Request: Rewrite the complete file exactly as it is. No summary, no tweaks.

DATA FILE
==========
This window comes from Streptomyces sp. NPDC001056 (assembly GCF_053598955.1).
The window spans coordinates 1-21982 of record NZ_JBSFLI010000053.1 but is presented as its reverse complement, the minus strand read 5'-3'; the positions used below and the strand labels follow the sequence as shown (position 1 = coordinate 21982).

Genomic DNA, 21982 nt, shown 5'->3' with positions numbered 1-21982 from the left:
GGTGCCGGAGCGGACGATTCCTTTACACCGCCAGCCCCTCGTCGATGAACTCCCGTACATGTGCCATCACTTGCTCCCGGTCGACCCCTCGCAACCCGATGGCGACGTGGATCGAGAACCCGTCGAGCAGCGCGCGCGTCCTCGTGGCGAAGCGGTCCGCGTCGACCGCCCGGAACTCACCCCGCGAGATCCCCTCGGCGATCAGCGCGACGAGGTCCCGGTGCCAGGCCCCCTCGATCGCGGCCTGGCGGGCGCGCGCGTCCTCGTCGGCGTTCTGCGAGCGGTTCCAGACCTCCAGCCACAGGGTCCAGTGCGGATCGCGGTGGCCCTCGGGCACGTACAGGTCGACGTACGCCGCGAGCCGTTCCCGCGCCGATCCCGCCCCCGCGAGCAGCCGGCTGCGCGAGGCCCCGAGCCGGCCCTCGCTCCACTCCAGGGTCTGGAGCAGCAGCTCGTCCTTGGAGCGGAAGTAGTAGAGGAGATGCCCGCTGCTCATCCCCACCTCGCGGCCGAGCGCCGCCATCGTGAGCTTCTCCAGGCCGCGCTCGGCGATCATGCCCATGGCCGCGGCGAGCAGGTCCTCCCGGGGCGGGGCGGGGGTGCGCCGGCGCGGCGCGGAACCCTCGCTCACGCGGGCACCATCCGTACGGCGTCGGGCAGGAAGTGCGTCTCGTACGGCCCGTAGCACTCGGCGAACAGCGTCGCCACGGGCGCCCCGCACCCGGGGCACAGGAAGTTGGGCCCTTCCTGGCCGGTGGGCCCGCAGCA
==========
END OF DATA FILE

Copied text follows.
This window comes from Streptomyces sp. NPDC001056 (assembly GCF_053598955.1).
The window spans coordinates 1-21982 of record NZ_JBSFLI010000053.1 but is presented as its reverse complement, the minus strand read 5'-3'; the positions used below and the strand labels follow the sequence as shown (position 1 = coordinate 21982).

Genomic DNA, 21982 nt, shown 5'->3' with positions numbered 1-21982 from the left:
GGTGCCGGAGCGGACGATTCCTTTACACCGCCAGCCCCTCGTCGATGAACTCCCGTACATGTGCCATCACTTGCTCCCGGTCGACCCCTCGCAACCCGATGGCGACGTGGATCGAGAACCCGTCGAGCAGCGCGCGCGTCCTCGTGGCGAAGCGGTCCGCGTCGACCGCCCGGAACTCACCCCGCGAGATCCCCTCGGCGATCAGCGCGACGAGGTCCCGGTGCCAGGCCCCCTCGATCGCGGCCTGGCGGGCGCGCGCGTCCTCGTCGGCGTTCTGCGAGCGGTTCCAGACCTCCAGCCACAGGGTCCAGTGCGGATCGCGGTGGCCCTCGGGCACGTACAGGTCGACGTACGCCGCGAGCCGTTCCCGCGCCGATCCCGCCCCCGCGAGCAGCCGGCTGCGCGAGGCCCCGAGCCGGCCCTCGCTCCACTCCAGGGTCTGGAGCAGCAGCTCGTCCTTGGAGCGGAAGTAGTAGAGGAGATGCCCGCTGCTCATCCCCACCTCGCGGCCGAGCGCCGCCATCGTGAGCTTCTCCAGGCCGCGCTCGGCGATCATGCCCATGGCCGCGGCGAGCAGGTCCTCCCGGGGCGGGGCGGGGGTGCGCCGGCGCGGCGCGGAACCCTCGCTCACGCGGGCACCATCCGTACGGCGTCGGGCAGGAAGTGCGTCTCGTACGGCCCGTAGCACTCGGCGAACAGCGTCGCCACGGGCGCCCCGCACCCGGGGCACAGGAAGTTGGGCCCTTCCTGGCCGGTGGGCCCGCAGCA